Monday, April 22, 2013

Top 10 reasons to visit Tanzania.

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This largest country in Eastern Africa has natural attractions that every rival country envy. After scooping three top accolades at Seven Natural Wonders of Africa what else is to be said about this paradise. From the largest to the smallest national park in Africa both are found in the remoteness of the country. Despite having 15 national park excluding game reserves, you are guarantee to meet massive animals eye -to- eye if you come in season. Dar es salaam makes the country be known Africa's Dubai due to its commercial activities and modernness, still culture is one key element that lure tourists from around the world.

While other African countries suffocates their tourists by congesting them into one or two water bodies. Tanzania offers a vast range more than any other African country. You can choose to canoe or other water related activities in any of these; Lake Victoria, Lake Tanganyika, Lake Nyasa and the Indian Ocean to mention a few. There is room for everyone and a choice to do it around town or in the wilderness. In Momella Lake, the giraffe can be clearly seen from a very close range, giving you a taste of the true nature of Africa. In Lake Manyara and the Momella lakes the Flamingos flock in great number and can be seen on mass from great distances, and Lake Duluti has a particularly wide range of many different beautiful bird species. 

Canoeing at Lake Momella.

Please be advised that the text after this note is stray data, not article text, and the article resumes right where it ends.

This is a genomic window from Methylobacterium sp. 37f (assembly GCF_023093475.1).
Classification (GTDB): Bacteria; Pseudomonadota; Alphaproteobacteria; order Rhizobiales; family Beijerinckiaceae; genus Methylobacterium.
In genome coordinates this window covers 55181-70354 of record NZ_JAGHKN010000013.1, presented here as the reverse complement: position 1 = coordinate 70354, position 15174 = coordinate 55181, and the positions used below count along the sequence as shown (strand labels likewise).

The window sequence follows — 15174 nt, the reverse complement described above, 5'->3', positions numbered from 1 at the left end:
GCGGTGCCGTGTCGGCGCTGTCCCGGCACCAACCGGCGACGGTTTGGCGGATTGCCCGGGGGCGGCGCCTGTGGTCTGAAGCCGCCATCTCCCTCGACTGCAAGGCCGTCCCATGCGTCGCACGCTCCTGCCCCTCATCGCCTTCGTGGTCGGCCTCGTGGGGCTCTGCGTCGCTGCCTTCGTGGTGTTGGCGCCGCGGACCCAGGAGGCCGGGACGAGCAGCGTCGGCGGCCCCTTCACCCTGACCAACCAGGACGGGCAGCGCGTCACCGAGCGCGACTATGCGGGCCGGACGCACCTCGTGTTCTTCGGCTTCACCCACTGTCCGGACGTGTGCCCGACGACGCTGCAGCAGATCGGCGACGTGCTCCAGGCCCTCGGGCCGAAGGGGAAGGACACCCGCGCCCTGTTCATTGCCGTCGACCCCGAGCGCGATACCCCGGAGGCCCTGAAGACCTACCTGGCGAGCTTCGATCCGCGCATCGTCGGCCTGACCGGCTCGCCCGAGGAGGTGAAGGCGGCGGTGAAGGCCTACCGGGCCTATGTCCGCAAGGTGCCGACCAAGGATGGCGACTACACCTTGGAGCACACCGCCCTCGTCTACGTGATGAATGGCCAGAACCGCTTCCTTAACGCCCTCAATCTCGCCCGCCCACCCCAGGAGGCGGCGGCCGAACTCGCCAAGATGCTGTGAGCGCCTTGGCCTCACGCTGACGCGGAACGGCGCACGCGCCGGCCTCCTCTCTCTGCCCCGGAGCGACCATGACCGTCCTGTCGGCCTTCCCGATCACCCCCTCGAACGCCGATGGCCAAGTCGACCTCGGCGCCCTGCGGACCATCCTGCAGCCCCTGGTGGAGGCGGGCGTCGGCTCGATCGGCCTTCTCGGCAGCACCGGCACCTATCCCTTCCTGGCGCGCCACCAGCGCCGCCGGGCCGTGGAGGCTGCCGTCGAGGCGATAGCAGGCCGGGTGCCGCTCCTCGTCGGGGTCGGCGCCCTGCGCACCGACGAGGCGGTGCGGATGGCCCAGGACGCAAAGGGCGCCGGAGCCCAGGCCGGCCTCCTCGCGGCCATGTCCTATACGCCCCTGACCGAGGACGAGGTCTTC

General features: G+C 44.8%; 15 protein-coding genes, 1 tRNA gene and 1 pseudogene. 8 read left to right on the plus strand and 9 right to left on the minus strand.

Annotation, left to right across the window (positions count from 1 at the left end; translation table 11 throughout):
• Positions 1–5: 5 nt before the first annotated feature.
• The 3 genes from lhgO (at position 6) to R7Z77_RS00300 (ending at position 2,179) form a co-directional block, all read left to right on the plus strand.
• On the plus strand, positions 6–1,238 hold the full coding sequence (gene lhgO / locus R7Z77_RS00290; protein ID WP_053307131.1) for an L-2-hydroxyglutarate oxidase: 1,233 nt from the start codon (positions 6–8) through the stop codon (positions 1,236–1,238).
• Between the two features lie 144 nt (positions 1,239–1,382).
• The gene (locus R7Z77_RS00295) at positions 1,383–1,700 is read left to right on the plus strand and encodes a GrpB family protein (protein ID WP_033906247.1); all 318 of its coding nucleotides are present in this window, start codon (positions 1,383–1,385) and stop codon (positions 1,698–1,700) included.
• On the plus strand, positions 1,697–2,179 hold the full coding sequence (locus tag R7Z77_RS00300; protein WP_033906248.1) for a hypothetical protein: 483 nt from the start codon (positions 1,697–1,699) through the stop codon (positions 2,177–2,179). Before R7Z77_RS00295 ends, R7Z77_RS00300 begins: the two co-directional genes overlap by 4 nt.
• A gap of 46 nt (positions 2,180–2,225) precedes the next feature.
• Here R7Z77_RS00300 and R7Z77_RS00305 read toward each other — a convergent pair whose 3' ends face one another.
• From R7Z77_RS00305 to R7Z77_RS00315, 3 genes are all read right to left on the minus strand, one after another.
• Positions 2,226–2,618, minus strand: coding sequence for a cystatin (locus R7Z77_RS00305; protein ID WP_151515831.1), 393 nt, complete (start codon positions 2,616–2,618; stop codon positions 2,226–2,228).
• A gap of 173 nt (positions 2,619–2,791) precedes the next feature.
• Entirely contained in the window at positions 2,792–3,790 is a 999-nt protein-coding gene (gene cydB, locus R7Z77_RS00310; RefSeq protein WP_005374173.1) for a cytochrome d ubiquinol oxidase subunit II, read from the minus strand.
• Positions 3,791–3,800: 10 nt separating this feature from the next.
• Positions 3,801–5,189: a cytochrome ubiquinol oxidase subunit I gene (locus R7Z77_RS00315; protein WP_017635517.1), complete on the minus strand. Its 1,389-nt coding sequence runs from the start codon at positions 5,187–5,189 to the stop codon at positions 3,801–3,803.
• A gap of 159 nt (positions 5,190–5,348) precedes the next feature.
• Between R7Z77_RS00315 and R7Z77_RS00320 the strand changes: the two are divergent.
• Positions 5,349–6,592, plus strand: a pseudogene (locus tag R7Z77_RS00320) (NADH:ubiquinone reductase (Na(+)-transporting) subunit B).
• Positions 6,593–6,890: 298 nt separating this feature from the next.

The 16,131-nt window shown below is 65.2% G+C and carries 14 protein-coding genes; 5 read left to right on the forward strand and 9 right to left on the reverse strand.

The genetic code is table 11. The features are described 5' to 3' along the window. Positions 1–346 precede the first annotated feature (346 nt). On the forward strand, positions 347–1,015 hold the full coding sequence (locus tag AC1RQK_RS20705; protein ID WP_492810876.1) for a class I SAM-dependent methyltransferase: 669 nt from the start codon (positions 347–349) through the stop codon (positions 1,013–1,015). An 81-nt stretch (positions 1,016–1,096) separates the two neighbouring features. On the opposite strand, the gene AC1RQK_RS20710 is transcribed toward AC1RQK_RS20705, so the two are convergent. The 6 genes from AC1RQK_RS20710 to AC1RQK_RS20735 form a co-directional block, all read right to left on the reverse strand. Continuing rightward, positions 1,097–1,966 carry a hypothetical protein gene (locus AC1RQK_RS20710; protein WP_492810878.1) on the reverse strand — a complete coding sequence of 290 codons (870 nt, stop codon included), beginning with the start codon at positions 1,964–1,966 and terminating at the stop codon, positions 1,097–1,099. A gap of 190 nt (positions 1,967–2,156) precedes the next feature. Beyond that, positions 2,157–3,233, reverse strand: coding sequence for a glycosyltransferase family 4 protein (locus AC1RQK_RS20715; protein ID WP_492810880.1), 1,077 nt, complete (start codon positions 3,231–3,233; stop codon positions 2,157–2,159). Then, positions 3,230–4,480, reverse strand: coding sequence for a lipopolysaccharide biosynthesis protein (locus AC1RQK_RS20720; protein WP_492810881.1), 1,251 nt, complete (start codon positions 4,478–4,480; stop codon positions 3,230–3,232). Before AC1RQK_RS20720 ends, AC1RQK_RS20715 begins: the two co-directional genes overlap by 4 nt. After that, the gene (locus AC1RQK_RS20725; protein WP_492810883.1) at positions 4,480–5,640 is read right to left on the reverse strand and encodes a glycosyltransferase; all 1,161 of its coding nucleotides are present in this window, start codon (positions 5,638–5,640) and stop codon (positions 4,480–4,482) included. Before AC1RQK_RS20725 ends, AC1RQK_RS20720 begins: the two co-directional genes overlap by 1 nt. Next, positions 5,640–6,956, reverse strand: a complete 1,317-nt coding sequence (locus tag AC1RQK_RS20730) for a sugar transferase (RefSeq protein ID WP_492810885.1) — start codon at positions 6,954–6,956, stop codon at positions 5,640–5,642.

Ranging from uberstylish chalets primed for a Vogue photo shoot to more rustic bamboo and thatch affairs, bushcamps tend to be remotely situated and intimate, with no more than half a dozen rooms. Sitting down to a candlelit dinner of expertly prepared haute cuisine and a couple of drinks is simply awesome.  The evening is spent around the campfire listening to the sound of the African night - the distant roar of Lion and the doleful, whooping, "laugh" of the Hyena nearby is an unforgettable experience.

The Great Wildebeest Migration (Serengeti)
Topping the Seven Natural Wonders of Africa nothing compares to the live watch of the great migrations. The best time to see the migration is usually between June and August when the wildebeest congregate and prepare to cross the Grumeti River. However the route and timing of the migration is unpredictable so visitors must plan carefully to be assured of seeing the spectacle. During the early wet season (December to April) the animals are found on the short grass plains around Lake Ndutu, the Moru Kopjes, the Gol Mountains and Seronera in the south of the park.

A vital Culture and Traditions
Tanzanian's Social fabric charm is the prime attraction for cultural and eco-tourism. The folklore, the traditional "ngomas" and the dancing styles vary from one tribe to another. When dancing, the Makonde vibrate their bottoms in "Sindimba" frenzy and the "Zaramo" bounce the undulating "Mdundiko" procession. The Maasai in their leaping dance going simultaneously with rhythmic chant of their deep voices which can scare even a he lion! The use of live snakes by the "Sukuma" such as embracing huge pythons and struggling with during the "Bugobogobo" dance turn such occasions into unforgettable scenes to a visitor. Each of the 120 tribes has its ngoma and dancing all of which styles are quite fascinating and sometimes sexy.